A general view of Grasse
|Intercommunality||Pôle Azur Provence|
|• Mayor (2014–2020)||Jérôme Viaud|
|Area1||44.44 km2 (17.16 sq mi)|
|• Density||1,100/km2 (3,000/sq mi)|
|Time zone||CET (UTC+1)|
|• Summer (DST)||CEST (UTC+2)|
|INSEE/Postal code||06069 /06130|
|Elevation||80–1,061 m (262–3,481 ft)
(avg. 333 m or 1,093 ft)
1 French Land Register data, which excludes lakes, ponds, glaciers > 1 km² (0.386 sq mi or 247 acres) and river estuaries.2 Population without double counting: residents of multiple communes (e.g., students and military personnel) only counted once.
Grasse (French pronunciation: [ɡʁas]; Provençal Occitan: Grassa in classical norm (and Italian) or Grasso in Mistralian norm, Occitan pronunciation: [ˈɡɾasɔ]) is a commune in the Alpes-Maritimes department (of which it is a sub-prefecture), on the French Riviera.
The town is considered the world's capital of perfume. It obtained two flowers in the Concours des villes et villages fleuris contest  and was made "Ville d'Art et d'Histoire" (town of art and history).
Three perfume factories offer daily tours and demonstrations, which draw in many of the region's visitors. In addition to the perfumeries, Grasse's other main attraction is the Cathedral, dedicated to Notre Dame du Puy and founded in the 11th century. In the interior, are three works by Rubens and one by Jean-Honoré Fragonard, a French painter native of the town.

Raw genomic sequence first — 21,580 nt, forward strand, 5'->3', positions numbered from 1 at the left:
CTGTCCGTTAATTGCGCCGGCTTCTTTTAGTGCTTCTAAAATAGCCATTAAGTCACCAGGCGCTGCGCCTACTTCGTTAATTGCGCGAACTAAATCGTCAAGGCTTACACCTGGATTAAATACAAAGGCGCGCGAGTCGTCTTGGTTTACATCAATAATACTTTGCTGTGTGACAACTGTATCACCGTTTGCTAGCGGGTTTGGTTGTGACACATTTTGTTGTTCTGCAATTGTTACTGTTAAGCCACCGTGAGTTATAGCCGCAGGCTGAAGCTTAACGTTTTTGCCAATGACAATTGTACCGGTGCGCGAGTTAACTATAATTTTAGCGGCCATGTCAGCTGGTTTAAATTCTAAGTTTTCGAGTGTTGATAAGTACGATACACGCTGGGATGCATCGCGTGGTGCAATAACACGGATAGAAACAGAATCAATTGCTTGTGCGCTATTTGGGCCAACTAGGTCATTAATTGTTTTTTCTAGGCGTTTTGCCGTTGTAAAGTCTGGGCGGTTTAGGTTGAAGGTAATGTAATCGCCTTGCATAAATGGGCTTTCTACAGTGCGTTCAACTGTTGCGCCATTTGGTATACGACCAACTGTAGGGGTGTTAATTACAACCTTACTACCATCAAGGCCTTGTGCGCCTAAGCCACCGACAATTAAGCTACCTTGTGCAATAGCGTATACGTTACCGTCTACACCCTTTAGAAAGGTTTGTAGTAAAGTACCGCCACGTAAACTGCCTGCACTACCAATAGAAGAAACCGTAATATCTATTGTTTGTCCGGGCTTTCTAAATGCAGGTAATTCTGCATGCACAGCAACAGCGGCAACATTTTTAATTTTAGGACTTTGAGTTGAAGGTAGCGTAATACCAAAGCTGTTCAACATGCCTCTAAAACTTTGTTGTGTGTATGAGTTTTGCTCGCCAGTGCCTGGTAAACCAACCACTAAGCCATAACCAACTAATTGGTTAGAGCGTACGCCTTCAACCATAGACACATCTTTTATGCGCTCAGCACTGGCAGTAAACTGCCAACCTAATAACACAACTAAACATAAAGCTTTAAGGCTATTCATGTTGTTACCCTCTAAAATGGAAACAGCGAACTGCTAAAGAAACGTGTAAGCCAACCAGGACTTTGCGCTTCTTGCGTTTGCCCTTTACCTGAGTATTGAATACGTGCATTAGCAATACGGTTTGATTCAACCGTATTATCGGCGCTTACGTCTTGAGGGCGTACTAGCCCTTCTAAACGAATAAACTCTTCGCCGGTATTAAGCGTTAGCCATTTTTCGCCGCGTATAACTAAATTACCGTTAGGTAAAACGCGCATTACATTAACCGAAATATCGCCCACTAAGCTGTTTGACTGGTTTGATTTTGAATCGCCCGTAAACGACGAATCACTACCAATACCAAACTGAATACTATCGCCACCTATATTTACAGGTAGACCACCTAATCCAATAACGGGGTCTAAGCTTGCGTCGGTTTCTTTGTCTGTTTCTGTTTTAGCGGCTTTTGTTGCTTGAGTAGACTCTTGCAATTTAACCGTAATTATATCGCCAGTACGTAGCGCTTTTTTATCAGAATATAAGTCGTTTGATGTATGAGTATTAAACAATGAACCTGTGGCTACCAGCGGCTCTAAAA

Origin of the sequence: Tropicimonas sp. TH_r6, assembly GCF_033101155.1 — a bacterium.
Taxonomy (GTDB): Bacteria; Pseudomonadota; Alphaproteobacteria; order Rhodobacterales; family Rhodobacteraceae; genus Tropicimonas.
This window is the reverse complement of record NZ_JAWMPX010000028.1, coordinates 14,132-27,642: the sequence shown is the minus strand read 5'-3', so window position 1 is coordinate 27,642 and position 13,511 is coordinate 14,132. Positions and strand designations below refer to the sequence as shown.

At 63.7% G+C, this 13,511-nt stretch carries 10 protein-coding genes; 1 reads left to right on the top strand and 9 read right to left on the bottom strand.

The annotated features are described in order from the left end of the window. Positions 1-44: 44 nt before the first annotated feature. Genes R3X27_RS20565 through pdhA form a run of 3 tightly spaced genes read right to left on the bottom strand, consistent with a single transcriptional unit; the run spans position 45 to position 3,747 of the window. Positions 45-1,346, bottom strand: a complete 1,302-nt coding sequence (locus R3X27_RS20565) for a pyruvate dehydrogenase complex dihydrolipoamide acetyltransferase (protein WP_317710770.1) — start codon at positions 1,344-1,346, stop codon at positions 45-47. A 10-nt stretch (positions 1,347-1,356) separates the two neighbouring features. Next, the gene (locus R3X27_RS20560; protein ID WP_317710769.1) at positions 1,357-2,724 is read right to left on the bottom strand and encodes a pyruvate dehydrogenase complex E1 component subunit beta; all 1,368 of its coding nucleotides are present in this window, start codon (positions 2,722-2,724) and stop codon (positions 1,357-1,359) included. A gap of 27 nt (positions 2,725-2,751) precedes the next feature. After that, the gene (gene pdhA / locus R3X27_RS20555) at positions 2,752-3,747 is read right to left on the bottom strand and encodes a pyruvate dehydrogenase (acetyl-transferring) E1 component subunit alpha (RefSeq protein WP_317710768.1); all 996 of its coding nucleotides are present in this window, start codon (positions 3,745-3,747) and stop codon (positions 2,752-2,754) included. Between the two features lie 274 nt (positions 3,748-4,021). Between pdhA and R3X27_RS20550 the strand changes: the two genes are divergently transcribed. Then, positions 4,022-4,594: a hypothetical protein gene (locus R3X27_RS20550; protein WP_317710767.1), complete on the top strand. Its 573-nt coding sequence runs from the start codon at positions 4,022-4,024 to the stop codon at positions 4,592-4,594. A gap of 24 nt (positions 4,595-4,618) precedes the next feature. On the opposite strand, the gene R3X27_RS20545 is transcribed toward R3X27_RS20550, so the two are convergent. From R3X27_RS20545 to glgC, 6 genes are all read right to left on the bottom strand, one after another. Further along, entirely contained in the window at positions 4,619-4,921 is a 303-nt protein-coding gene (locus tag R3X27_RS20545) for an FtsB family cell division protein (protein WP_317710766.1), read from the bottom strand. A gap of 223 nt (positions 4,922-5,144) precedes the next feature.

Other sights include:
- Saracen Tower, standing at 30m.
- Monumental gate of the Hôtel de ville
- International Museum of Perfume
- Musée d'Art et d'Histoire de Provence
- Church of Plascassier, built in 1644
There is an annual Fête du Jasmin or La Jasminade, at the beginning of August. The first festival was on August 3-4, 1946. Decorated floats drive through the town, with young women in skimpy costumes on board, throwing flowers into the crowd. Garlands of jasmine decorate the town center, and the fire department fills a fire truck with jasmine-infused water to spray on the crowds. There are also fireworks, free parties, folk music groups and street performers. There is also an annual international exhibition of roses ("Expo Rose") held in May each year.
Grasse was the birthplace of:
- Louis Bellaud, also known as Bellaud de la Bellaudière, poet
- Jean-Honoré Fragonard, painter
- Jean Claude Gandur, businessman
- Marcel Journet, great operatic baritone
- Gazan de la Peyrière, general who fought under Napoleon
- Alexandre-Évariste Fragonard, painter and sculptor
- Valentine Goby (born 1974), French writer
- Charles Pasqua, businessman and politician
- Michèle Mouton, rally driver
- Thomas Pinault, professional footballer
- Albert Charpin, painter
- Jean-Claude Ellena, perfumer
- Gilles Marini, actor in Sex and the City
- Pierre Preville, racing driver
- Mélanie Bernier, actress
- Jacques Cavallier, perfumer
- Vincent Koziello, French footballer
Grasse was the death place of:
- Christian Calmes, Luxembourgian civil servant, lawyer, and historian
- Édith Piaf, French singer